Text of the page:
BBC RADIO 2
BBC RADIO 2
JOHNNIE WALKER: Is that your real hair?
TOYAH: It would be really sad if hadn’t got it! (laughs)
JOHNNIE: It’s not a syrup (slang for a wig) is it?
TOYAH: No - it’s mine!
JOHNNIE: There’s a sort of follow up to the Hits Collection, Hits Collection Part Two …
TOYAH: Yeah this is The Hits Collection Part Two - The Good Looking Version.
JOHNNIE: Well, yeah I mean there’s all these photographs in the front y’know ... you’ve tested your hair really over the years, you’ve had some hair haven’t you?
TOYAH: I push my hair to the limit, yes.
JOHNNIE: So that’s why I wondered if you’ve still got any?
TOYAH: Yes ... whereas people do dangerous sports, I do dangerous hair. I’ve still got it!
JOHNNIE: Yeah! And you’re gigging a lot too, we’ve got a Davie who’s sent an e-mail “Let Toyah know she was awsome at the Culzean Castle gig”.
TOYAH: Such a good time! It didn’t rain, it was fantastic, sexy audience, at least 10 000 of them. I love it! (laughs) I was on with Carol Decker and Carol went on just before me in the skimpiest dress I have ever seen! And it wasn’t warm and I went on in a PVC catsuit (giggles). I don’t think the audience stopped laughing for about twenty minutes!
JOHNNIE: So you’re enjoying it though, you’ve got a good band?
TOYAH: The band are just fantastic! I have two bands, I have the "Here & Now” band which is HUGE and then I go out with my own band which is a five piece band that are louder than the 10 piece band that I go out with “Here& Now”, because I like to do my heavy rock.
JOHNNIE: So how did it start for you, coz you were born in Birmingham?
TOYAH: Born in Kings Heath Birmingham where they had the tornado two weeks ago and it just about - my house where I was born in was about left standing. That was 47 years ago –
JOHNNIE: That’s very honest of you!
TOYAH: - and moved to London (laughs) … moved to London when I was 18 and formed a band with a guy called Joel Bogen (below on the right) who I wrote all hits with -
JOHNNIE: And what did your folks say about that y’know “I’m going to London to start a band”?
TOYAH: I think they were in heaven that they got rid of me and I remember when I met my husband-to-be Robert Fripp about ten years later, my father couldn’t stop laughing and I said “Why are you laughing?” and he said “I can’t believe a man is willing to take you!” So I mean my parents were just so happy to get rid of me.
JOHNNIE: Were you the only child?
TOYAH: No, I was the youngest of three. But I think my parents wanted an empty nest by then (both laugh)
JOHNNIE: So are you trouble then?
TOYAH: I’m independent and I’m a bit of a loner, I don’t like sharing my kitchen or me bathroom or anything like that (laughs) Y’know I still have my own house even though I’ve been married for about 20 years.
JOHNNIE: Oh - you have a house each?
TOYAH: Yeah, we have a house each.
JOHNNIE: Which is good if you can afford it y’know?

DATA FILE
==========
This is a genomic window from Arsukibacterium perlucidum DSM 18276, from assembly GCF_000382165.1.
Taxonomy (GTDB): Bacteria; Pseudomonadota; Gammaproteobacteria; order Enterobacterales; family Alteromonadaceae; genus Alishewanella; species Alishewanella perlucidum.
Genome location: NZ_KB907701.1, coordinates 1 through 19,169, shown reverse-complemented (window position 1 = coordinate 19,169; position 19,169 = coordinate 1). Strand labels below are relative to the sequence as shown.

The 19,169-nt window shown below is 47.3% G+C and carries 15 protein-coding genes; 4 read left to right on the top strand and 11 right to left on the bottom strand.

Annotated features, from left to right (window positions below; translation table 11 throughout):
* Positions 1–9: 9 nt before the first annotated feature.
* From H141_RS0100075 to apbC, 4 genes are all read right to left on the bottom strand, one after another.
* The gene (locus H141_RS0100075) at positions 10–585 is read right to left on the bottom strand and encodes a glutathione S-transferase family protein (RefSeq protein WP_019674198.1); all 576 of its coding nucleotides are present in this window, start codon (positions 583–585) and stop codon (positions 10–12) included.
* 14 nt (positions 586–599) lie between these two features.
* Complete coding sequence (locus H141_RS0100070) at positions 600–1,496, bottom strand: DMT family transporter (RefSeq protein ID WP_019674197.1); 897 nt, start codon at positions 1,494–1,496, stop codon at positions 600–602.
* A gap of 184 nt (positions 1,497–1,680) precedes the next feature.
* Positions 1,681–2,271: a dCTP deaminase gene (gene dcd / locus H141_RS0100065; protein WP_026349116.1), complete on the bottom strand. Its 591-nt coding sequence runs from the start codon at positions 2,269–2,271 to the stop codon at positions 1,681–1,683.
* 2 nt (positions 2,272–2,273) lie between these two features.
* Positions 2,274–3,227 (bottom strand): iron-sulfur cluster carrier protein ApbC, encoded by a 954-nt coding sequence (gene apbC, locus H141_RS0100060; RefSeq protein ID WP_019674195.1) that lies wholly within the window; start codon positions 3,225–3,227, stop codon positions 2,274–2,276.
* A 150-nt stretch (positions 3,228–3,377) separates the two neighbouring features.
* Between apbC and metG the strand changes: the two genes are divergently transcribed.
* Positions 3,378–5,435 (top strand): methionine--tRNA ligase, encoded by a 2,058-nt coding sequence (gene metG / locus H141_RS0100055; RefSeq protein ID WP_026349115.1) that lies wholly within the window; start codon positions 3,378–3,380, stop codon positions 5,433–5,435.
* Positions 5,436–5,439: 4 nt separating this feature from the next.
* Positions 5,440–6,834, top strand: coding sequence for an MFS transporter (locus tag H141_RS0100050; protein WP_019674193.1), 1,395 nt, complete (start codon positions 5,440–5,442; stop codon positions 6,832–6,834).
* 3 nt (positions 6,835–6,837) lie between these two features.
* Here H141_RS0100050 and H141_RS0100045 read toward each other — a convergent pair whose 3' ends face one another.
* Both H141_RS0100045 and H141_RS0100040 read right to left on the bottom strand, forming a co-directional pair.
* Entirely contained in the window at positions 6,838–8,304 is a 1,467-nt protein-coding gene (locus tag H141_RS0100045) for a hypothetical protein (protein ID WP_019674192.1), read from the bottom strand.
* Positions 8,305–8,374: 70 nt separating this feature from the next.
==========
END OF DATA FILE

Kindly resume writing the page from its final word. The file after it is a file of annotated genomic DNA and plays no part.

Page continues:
TOYAH: Well, we have a main house and then a house each so we can get away from each other.
JOHNNIE: Yeah. How far apart are they?
TOYAH: Ummm, my husband's second house we can see from the main house and my second house is in the next town.
JOHNNIE: Right. How does that work?
TOYAH: It really works brilliantly, it’s fantastic coz if he has someone to stay that I just can’t be bothered to cook for I stay in my house (laughs) and if I have someone to stay who’s very loud and noisy he goes and stays at his house. It’s absolutely perfect! But having said that it does sound as if we spend a lot time apart but recently we’ve been spending a lot of time together coz he’s coming up to his 60th birthday so he’s slowing down a bit. Which I love! I take him for hill walks and stuff like that (laughs) I’m like “C’mon we’re going for jog now!”
JOHNNIE: So listen - how’s the lift working out? Is it doing OK?
TOYAH: The WHAT?
JOHNNIE: The FACE lift? I mean it was very public wasn’t it?
TOYAH: What are you talking about? It’s going really well!
JOHNNIE: Are there other lifts or is it just the-
TOYAH: No, and I’d like your audience to know that the first thing you asked was is it just my face that had been done when I walked in ... Umm I’ve only had my fizzog (face) done and it’s psychologically done me a world of good. And for some unexplainable reason I am now gigging for the next 18 months and I think all that has to do with looking good!
JOHNNIE: Staples behind the ears give you any trouble?
TOYAH: They’re only in for five days (laughs) I’ll show you! You can’t see anything! (turns away from mike to show Johnnie)
JOHNNIE: That’s right.
TOYAH: Yes, see?
JOHNNIE: And you can smile? Your still look natural?
JOHNNIE: Coz sometimes it’s too much of a “lift”? (mumbles and imitates a very tight face)
TOYAH: I think the reason I wrote the book is there’s an awful lot of people out there who’ve had this done who don’t have to admit because the good ones are very very natural. And these are people who are just not ageing and they say they drink a lot of water and a good diet and … nothing halts the ageing process.